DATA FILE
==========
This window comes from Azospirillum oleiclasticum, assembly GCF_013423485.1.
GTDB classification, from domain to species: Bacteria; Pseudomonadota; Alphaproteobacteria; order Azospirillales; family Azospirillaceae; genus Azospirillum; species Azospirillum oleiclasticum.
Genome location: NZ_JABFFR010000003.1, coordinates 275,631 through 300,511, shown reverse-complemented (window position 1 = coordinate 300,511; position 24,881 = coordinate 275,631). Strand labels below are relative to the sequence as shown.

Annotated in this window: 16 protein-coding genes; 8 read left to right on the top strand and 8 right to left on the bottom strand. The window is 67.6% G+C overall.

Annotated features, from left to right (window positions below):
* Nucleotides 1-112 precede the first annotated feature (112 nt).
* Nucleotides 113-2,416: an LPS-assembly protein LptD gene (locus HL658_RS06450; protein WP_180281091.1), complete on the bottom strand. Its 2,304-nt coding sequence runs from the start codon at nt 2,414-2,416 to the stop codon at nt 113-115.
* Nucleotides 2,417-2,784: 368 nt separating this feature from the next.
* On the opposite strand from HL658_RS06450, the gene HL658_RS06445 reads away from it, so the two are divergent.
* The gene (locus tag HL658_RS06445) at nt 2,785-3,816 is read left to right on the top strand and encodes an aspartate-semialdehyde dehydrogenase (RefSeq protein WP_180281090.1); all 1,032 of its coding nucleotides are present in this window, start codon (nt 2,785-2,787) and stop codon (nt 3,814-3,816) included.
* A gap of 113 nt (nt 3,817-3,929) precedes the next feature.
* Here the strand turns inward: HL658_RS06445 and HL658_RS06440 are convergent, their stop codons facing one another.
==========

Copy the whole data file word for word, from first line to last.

This window comes from Azospirillum oleiclasticum, assembly GCF_013423485.1.
GTDB classification, from domain to species: Bacteria; Pseudomonadota; Alphaproteobacteria; order Azospirillales; family Azospirillaceae; genus Azospirillum; species Azospirillum oleiclasticum.
Genome location: NZ_JABFFR010000003.1, coordinates 275,631 through 300,511, shown reverse-complemented (window position 1 = coordinate 300,511; position 24,881 = coordinate 275,631). Strand labels below are relative to the sequence as shown.

Annotated in this window: 16 protein-coding genes; 8 read left to right on the top strand and 8 right to left on the bottom strand. The window is 67.6% G+C overall.

Annotated features, from left to right (window positions below):
* Nucleotides 1-112 precede the first annotated feature (112 nt).
* Nucleotides 113-2,416: an LPS-assembly protein LptD gene (locus HL658_RS06450; protein WP_180281091.1), complete on the bottom strand. Its 2,304-nt coding sequence runs from the start codon at nt 2,414-2,416 to the stop codon at nt 113-115.
* Nucleotides 2,417-2,784: 368 nt separating this feature from the next.
* On the opposite strand from HL658_RS06450, the gene HL658_RS06445 reads away from it, so the two are divergent.
* The gene (locus tag HL658_RS06445) at nt 2,785-3,816 is read left to right on the top strand and encodes an aspartate-semialdehyde dehydrogenase (RefSeq protein WP_180281090.1); all 1,032 of its coding nucleotides are present in this window, start codon (nt 2,785-2,787) and stop codon (nt 3,814-3,816) included.
* A gap of 113 nt (nt 3,817-3,929) precedes the next feature.
* Here the strand turns inward: HL658_RS06445 and HL658_RS06440 are convergent, their stop codons facing one another.